This year I read a lot of books. As such, I decided it was a better idea to write a blog with a list of my top seven books of 2014 instead of everything I read this year. These are not necessarily books published in 2014–though several were–and these are not in any particular order. Instead, it’s simply a list of my favorite books that I read in 2014. I’ve broken them down into a few categories and included some thoughts on each. Enjoy!
1. Words of Radiance-Brandon Sanderson
If you already have read some or all of Sanderson’s other books, rest assured-this is his best yet. But if you consider yourself a fan of fantasy (from Tolkien to Jordan to Martin to Rothfuss) and yet DON’T know about Sanderson-FIX THAT NOW! You will NOT regret it…Sanderson picks up all the threads he left them at the end of book one [of the series] with confidence and aplomb and deftly spins them out into gripping, surprising, and inspiring webs that reveal the true purpose and history of the Shattered Plains. Couldn’t recommend this book enough, even if I were to go on for several thousand more words, so I’ll leave it at this. Read this book!
That was how I felt back in March and it’s still how I feel now. This book is emblematic of why Sanderson is my favorite currently-living fantasy author. One of the most well-balanced, exciting, and just plain quality fantasy books I’ve ever read.
2. The Lions of Al-Rassan-Guy Gavriel Kay
Again, here’s an excerpt from a previous review (this time from this very blog):
The Reconquest of Al-Rassan is at hand. The three hundred year golden age of the caliphate’s rule is ending, and three characters-a Jaddite commander named Rodrigo Belmonte, a Kindath doctornamed Jehane, and an Asharite poet and soldier named Ammar ibn Khairan-are caught in the middle. The world is changing and they must find their place within it.
I thoroughly enjoyed the story, the writing, and the characters. If you’re looking for another new fantasy author, look no further.
3. The Cost of Discipleship
Perhaps one of the most challenging books I’ve ever read. And not just challenging, but paradigm shifting. In examining the difference between cheap grace and costly grace, commenting at length on the Sermon on the Mount, defining the believer’s part in this, and painting a vision of what the church should look like, Bonhoeffer answers the question of “what can the call to discipleship mean to-day?” (38) I already know I will be revisiting this one often.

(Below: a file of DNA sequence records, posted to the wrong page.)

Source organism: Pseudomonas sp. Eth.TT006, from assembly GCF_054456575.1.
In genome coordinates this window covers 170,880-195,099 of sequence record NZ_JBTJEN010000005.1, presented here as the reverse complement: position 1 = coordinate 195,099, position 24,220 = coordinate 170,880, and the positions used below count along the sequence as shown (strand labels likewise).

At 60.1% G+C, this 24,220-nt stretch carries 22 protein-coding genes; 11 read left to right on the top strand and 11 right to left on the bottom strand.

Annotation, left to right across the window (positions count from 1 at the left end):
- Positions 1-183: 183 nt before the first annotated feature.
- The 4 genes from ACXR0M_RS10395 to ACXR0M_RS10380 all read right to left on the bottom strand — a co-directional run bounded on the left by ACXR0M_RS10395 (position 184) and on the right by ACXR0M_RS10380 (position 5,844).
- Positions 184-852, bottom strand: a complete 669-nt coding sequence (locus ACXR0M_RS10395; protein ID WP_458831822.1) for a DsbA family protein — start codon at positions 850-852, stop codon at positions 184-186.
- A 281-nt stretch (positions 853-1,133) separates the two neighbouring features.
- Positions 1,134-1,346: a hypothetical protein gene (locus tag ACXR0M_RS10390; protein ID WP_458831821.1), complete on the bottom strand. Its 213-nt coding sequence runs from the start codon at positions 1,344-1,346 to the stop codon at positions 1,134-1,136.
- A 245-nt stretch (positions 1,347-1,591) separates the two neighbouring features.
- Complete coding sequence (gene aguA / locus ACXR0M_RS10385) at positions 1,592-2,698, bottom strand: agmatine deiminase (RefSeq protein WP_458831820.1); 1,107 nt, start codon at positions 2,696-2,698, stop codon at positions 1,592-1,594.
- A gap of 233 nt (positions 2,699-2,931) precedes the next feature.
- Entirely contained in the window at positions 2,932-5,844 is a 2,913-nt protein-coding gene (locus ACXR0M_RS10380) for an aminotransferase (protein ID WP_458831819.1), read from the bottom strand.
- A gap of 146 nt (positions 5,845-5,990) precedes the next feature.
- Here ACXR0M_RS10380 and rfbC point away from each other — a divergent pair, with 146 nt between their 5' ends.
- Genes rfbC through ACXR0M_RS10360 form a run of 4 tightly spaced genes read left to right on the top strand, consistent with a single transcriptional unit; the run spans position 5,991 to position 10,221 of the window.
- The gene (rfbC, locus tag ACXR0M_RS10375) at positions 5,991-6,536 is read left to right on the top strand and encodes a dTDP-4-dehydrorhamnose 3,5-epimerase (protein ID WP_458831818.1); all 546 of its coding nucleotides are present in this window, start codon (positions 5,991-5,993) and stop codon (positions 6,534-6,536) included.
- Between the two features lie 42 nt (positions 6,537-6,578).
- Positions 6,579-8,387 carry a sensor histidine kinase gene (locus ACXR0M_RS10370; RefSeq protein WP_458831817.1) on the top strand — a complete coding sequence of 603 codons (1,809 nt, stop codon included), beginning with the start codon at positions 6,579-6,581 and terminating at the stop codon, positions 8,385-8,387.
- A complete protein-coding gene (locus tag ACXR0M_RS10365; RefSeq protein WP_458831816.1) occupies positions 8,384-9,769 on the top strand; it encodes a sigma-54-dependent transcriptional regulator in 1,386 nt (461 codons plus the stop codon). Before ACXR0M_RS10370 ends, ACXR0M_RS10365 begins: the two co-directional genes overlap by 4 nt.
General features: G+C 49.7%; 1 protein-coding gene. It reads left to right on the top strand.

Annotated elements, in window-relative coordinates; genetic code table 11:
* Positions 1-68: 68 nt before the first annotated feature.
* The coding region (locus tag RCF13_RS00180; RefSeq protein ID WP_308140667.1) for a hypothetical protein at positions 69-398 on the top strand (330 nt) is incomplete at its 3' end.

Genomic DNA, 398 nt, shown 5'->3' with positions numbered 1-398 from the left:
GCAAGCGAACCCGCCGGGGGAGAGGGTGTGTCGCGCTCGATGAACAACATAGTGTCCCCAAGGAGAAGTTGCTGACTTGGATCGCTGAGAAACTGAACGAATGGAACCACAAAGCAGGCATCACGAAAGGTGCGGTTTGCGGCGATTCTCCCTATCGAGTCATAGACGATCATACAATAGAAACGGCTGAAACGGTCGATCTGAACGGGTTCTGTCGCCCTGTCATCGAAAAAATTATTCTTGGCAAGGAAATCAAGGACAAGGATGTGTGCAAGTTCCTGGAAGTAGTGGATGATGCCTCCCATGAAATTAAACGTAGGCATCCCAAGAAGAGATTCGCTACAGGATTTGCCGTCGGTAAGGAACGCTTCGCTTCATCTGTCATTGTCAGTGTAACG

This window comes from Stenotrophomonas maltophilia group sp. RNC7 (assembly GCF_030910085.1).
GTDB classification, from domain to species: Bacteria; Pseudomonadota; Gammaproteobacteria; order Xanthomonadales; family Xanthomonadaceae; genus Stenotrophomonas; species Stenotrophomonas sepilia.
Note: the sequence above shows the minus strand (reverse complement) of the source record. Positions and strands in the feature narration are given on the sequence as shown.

4. Celebration of Discipline-Richard J. Foster
[In reading this book] I found myself continually challenged and stretched in the best way possible. This is a book to read slowly and savor. Time and time again I found myself setting the book down to reflect or pray. Both a helpful book to read straight-through and also to serve as a reference in the future as a refresher.
5. Evangelism in the Early Church
Evangelism in the Early Church is a superb introduction to, resource on, and portrait of the early Church’s evangelistic endeavors. Green is both careful and skillful in his analysis, presentation, and application of his insights on the state of the early Church. While it is not for everyone and while it has its areas of weakness, those who are dedicated enough to the material will reap rich rewards from his study on the message, messengers, and methods God used to spread the gospel and grow the Church in the first few centuries. As our culture increasingly reflects the circumstances the early Church encountered in the ancient world, it is a more timely set of lessons than ever. May we as the Church and the successors to the earliest believers rise to Green’s challenge of being willing to pay the price to return evangelism to the place of first importance that it held for them. (**I may post an extended review of this book in the future**)
Disclaimer: As of the writing of this post, I haven’t fully finished the book. That said, this just might be the most important book on prayer written for quite some time (and certainly that I have personally read). I will CERTAINLY be reviewing this book in more detail in the coming days/weeks, but I couldn’t post this list and exclude this book. It’s just that good.
7. Amazing Grace
I previously said
that this book is “a heroic story about an amazingly humble and incredibly influential individual that is masterfully told by Metaxas. I can’t recommend this book highly enough!” As with my previous reviews, I’m sticking to my guns. This is the best biography I read this year. There’s a reason that Abraham Lincoln and David Livingstone (among countless others) considered William Wilberforce to be one of their heroes. An invaluable look at the life of a great man of faith.
I initially wanted to include these books but will simply list the links to my reviews elsewhere for those who might be interested.
What about you? What were your top three or five or ten books that you read in 2014? I’d love to hear your recommendations for my to-read list for 2015! Sound off in the comments to join the conversation.